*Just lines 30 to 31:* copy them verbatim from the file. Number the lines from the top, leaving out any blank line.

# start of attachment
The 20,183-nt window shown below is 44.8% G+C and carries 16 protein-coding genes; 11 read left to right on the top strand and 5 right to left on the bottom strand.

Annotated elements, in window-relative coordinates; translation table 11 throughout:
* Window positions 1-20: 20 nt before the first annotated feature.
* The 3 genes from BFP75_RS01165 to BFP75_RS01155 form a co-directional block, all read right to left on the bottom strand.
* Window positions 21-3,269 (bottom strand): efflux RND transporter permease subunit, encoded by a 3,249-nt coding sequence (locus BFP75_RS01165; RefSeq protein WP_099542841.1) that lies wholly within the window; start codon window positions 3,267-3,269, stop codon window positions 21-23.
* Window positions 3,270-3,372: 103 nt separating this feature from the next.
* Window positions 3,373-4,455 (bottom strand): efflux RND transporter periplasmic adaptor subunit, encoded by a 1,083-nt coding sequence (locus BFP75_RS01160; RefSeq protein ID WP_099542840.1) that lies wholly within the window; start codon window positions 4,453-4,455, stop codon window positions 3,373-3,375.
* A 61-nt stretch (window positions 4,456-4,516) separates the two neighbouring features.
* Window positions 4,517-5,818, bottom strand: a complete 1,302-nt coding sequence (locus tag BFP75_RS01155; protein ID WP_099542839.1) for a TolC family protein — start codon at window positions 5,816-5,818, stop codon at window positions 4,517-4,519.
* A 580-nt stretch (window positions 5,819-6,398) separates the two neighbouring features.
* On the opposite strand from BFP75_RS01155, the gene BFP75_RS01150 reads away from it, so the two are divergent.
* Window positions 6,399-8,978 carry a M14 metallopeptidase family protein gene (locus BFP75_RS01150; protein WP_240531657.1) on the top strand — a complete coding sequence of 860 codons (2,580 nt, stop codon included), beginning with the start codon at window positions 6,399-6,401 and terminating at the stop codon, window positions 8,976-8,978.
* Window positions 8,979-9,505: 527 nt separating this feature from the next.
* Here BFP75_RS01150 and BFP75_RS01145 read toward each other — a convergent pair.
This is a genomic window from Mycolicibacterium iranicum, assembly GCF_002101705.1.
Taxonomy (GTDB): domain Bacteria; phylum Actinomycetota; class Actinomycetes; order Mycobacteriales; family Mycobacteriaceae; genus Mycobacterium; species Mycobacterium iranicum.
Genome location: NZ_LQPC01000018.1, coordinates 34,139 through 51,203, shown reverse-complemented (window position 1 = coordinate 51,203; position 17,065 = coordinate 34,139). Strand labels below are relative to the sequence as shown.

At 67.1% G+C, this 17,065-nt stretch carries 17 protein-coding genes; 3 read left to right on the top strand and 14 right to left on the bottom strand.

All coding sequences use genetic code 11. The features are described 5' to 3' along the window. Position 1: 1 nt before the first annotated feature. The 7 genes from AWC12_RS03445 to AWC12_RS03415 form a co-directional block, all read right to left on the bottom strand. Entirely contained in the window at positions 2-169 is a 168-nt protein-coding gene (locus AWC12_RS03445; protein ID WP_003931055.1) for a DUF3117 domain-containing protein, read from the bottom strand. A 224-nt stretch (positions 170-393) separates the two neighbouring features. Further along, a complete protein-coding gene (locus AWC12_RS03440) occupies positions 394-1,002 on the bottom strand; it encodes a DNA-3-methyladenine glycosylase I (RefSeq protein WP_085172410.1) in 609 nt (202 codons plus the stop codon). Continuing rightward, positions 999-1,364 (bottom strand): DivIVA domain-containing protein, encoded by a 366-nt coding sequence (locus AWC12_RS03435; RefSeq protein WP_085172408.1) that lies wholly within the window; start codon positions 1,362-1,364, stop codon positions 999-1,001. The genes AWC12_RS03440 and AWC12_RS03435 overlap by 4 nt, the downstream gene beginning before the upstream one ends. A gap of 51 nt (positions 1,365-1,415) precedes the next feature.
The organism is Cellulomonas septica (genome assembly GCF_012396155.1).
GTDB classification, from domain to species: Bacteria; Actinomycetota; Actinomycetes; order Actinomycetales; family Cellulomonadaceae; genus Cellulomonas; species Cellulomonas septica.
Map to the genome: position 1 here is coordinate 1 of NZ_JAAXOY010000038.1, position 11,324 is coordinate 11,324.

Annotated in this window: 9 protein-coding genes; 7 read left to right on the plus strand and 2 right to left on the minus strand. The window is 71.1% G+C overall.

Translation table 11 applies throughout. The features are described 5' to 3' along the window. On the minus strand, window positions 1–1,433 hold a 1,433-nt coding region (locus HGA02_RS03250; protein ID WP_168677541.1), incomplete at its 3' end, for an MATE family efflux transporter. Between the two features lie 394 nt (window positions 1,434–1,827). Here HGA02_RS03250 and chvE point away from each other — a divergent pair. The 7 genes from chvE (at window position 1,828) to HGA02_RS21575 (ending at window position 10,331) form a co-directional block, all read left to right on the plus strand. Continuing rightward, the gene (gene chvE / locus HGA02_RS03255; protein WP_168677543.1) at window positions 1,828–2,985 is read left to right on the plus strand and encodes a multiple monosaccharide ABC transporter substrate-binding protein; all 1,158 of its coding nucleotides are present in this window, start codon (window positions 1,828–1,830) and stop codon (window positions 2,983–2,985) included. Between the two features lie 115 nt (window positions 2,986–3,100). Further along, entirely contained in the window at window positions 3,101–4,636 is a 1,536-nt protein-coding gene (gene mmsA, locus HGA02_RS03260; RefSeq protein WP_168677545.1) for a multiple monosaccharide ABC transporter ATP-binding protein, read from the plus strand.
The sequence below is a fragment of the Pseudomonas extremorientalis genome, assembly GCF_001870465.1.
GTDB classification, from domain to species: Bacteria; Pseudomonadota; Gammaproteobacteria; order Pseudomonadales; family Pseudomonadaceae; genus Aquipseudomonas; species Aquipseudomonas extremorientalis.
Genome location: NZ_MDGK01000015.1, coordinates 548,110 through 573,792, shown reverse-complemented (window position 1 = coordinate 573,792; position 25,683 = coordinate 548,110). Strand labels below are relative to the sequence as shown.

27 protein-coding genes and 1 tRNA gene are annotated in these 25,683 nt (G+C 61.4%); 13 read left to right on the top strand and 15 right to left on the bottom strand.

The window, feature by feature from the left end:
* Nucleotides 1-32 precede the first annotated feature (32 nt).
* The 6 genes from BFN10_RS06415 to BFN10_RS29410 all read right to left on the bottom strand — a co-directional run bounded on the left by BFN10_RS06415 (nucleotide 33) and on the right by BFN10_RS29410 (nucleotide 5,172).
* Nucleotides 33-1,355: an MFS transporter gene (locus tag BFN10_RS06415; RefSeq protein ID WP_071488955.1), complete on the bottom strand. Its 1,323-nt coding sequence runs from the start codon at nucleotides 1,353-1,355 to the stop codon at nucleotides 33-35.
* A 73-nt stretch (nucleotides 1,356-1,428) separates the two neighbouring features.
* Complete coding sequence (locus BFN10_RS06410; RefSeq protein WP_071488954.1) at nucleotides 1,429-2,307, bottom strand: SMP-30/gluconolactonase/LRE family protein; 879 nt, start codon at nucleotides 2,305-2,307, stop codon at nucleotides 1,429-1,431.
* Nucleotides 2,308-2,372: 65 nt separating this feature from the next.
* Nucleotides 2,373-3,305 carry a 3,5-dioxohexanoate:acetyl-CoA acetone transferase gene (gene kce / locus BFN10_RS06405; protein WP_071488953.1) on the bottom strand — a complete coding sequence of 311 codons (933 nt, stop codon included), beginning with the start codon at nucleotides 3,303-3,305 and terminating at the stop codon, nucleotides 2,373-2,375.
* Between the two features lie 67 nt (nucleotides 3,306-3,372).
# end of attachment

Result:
* Nucleotides 1-32 precede the first annotated feature (32 nt).
* The 6 genes from BFN10_RS06415 to BFN10_RS29410 all read right to left on the bottom strand — a co-directional run bounded on the left by BFN10_RS06415 (nucleotide 33) and on the right by BFN10_RS29410 (nucleotide 5,172).